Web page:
Any responsible freediver will ensure they have a qualified freediving buddy with them at all times – one who is trained and able to rescue them from any scenario they might find themselves in, while extending the same level of safety and reassurance in return to their freediving buddy.
When a student chooses to do a RAID freediver course, while their primary objective in most cases, is to become a safe freediver, they will also be expected to learn how to be a safe freediving buddy too.
This responsibility begins before either divers even enter the water. There should be a robust dive plan, risk assessment and emergency plan in place, and they should have told others when and where they are diving.
Equipment and bouyancy should be checked to ensure it is safe and suitable for the conditions being diving in.
You cannot predict what may happen to your body or the environment whilst you freedive, and so you must always dive with every possible safety angle covered. It does not matter how capable a freediver you are; freak accidents can and do happen, and without obeying basic safety rules you cannot guarantee your personal safety.
What makes a good freediving buddy?
A good freediving buddy is someone who understands their role and responsibility for the diver. That includes:
- Checking the diver’s mask, hood and equipment (for example making sure the mask skirt is inside the hood)
- Knowing what the diver intends to do
- Understanding what the diver wants them to do
- Clear communication at all times
- Meeting them at a pre-agreed depth if doing a depth dive
- Being able to rescue them if needed
If you are a regular freediving buddy for a diver you will develop a pre-dive routine that is efficient, effective and safe. The requirements of a freediving buddy will vary depending on the freediving discipline being performed. For example:
Static apnea requires intense concentration and multi-tasking – clock watching, communication, observing the diver, coaching, physical support.
Dynamic apnea requires physical effort to keep up with the diver, give them room to turn, coach them through post dive procedure.
Depth disciplines requires the freediving buddy to descend to a pre-agreed depth to meet the diver and surface together, ready to intervene if something goes wrong, ensuring you are no more than a hand’s grab away at any time.
Recreational diving requires both divers to obey the ‘one up, one down’ rule, whereby one of you dives whilst the other one becomes the buddy. Your risk assessment should determine whether a line and a lanyard, either secured to a boat or a large freediving buoy should be used.
Spearfishing is safest when the dive is with one gun between two divers. The diver would be classed as the one being attached to a line running to the buoy.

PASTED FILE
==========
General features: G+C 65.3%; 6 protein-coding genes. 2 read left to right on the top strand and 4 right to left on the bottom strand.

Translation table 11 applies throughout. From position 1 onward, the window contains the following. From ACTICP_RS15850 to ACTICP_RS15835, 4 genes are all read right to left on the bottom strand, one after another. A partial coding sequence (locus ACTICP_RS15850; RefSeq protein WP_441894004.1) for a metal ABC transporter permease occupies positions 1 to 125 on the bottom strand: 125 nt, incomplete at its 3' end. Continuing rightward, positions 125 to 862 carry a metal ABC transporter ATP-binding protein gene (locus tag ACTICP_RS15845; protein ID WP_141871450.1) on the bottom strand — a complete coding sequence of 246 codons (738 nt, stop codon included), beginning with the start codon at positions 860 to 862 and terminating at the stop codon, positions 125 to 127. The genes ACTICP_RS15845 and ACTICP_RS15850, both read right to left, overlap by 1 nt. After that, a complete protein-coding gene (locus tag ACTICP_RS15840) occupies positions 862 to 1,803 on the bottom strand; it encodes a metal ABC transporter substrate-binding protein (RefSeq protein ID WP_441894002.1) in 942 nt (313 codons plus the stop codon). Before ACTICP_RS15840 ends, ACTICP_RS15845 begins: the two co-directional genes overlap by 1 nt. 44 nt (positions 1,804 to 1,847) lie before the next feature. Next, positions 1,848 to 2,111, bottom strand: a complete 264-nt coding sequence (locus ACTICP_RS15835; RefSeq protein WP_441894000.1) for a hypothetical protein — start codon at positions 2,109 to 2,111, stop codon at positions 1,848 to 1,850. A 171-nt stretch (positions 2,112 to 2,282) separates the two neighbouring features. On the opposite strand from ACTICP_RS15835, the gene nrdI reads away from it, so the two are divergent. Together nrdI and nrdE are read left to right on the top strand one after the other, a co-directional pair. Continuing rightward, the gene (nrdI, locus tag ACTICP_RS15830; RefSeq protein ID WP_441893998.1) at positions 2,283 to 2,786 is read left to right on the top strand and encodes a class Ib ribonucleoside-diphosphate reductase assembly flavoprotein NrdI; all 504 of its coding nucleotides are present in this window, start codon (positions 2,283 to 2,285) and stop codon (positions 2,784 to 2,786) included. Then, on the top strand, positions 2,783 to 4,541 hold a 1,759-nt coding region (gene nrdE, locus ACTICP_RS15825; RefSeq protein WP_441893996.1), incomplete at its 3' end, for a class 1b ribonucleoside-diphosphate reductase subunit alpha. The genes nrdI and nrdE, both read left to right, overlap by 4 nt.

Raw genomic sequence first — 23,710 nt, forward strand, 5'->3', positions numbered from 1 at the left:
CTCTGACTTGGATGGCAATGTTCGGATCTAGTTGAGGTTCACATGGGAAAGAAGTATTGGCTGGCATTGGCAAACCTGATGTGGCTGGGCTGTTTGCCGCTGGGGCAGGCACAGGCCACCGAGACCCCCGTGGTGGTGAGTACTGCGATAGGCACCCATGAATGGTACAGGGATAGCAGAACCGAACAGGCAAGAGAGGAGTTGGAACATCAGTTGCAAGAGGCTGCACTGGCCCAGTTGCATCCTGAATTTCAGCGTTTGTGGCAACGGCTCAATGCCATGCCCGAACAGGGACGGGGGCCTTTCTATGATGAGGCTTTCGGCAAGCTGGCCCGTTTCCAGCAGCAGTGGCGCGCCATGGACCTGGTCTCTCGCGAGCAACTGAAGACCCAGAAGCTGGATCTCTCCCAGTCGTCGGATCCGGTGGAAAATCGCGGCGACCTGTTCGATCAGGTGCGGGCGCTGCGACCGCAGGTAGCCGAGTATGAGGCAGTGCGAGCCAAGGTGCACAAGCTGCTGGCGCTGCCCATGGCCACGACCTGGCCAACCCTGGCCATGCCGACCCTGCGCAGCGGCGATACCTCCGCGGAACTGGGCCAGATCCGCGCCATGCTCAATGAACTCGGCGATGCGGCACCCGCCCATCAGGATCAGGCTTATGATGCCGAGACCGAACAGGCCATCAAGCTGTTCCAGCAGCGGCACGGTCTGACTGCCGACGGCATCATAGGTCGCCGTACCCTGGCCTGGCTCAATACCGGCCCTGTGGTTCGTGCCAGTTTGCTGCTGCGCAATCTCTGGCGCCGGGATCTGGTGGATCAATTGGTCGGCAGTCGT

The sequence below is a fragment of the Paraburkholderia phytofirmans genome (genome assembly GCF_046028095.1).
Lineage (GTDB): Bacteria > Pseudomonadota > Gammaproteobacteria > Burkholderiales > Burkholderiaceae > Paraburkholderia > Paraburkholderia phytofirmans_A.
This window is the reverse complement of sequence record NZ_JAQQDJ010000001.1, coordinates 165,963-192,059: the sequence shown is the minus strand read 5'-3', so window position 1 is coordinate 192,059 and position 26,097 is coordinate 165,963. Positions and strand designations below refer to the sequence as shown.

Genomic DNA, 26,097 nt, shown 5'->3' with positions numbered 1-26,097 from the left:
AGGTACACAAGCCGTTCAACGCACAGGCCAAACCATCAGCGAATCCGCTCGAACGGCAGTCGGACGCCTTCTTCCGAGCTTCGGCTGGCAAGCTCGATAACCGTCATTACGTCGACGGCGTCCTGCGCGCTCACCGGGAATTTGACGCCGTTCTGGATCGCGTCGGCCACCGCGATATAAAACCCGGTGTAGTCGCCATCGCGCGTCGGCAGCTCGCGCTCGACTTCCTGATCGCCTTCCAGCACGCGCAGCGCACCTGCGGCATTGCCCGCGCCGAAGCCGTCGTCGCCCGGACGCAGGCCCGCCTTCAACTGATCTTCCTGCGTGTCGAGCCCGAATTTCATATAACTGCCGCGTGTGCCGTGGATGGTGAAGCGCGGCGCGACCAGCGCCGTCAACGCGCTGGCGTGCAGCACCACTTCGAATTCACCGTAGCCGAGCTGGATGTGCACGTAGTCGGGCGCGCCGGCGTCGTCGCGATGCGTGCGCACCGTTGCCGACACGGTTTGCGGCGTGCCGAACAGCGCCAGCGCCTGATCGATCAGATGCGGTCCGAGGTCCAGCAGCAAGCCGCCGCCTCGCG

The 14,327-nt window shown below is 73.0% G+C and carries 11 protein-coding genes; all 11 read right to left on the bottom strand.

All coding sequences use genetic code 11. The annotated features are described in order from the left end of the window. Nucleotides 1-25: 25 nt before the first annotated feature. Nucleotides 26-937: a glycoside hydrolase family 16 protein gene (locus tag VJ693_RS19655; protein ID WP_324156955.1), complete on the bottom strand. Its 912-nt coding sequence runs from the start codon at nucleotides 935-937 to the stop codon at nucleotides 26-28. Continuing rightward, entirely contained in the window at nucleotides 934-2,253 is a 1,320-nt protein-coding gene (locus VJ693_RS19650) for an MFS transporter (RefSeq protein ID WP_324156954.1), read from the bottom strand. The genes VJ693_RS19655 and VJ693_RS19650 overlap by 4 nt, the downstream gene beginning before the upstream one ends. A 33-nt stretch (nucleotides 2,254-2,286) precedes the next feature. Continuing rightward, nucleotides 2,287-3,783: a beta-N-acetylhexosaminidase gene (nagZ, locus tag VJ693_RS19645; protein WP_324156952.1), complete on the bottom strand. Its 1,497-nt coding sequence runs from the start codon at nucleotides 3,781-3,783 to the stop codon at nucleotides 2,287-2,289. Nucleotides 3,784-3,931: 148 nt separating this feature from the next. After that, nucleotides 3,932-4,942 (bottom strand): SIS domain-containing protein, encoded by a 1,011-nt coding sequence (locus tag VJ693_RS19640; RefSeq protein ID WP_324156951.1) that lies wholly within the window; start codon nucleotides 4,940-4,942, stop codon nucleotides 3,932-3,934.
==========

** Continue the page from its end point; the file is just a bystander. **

What freeediving buddy safety techniques does Go Freediving teach?
Go Freediving follows the RAID learning programme for our freediving courses. As well as classroom input regarding how to prepare a dive plan and risk assessment, students are also expected to complete a number of practice safety and rescue scenarios. Here is a list of the skills each student must master to be considered a safe freediving buddy.
Correct freediving buddy safety system
Here the student must have mastered the buddy safety system for freediving by always freediving with a buddy present & displaying the correct direct supervision techniques of the one up one down freediving code of conduct at all times.
Perform a correct rescue scenario for dynamic
For this skill they must have mastered rescue and safety skills for black out, hypoxic fit, mastered rescue underwater & rescue on the surface using the Rescue Response Revive protocol during Dynamic Freediving skills.
Perform cramp removal on freediving buddy
The student will have performed and mastered techniques used to relieve leg/foot cramps on a buddy.
Perform the tired or injured diver tow technique
Towing a tired freediving buddy by using a pushing technique and a pulling technique using head support in case of an unconscious diver is another skill they are required to have mastered.
Perform a correct Shallow Water Blackout rescue of freediving buddy scenario from 10m
To pass this test the student must have mastered rescue and safety skills for shallow water blackout, due to hypoxia, mastered rescue from depth & subsequent rescue on the surface using the Rescue Response Revive protocol while remaining calm and in control using proper techniques.
Freediving Courses With Go Freediving
Go Freediving is the longest established, most experienced and friendliest freediving course provider in the UK, led by world class freediving instructor trainer Emma Farrell, and her team of personally trained instructors. No other course provider has such a good instructor to student ratio, safety record and personal touch.
Whether you’re a beginner dipping your toes into the world of freediving, a seasoned pro looking to turn professional, or simply a freediver of any level who wants the best freediving holiday in the world, we’re here for you!
Also check out our online guide, The Beginners Guide to Freediving by clicking here!
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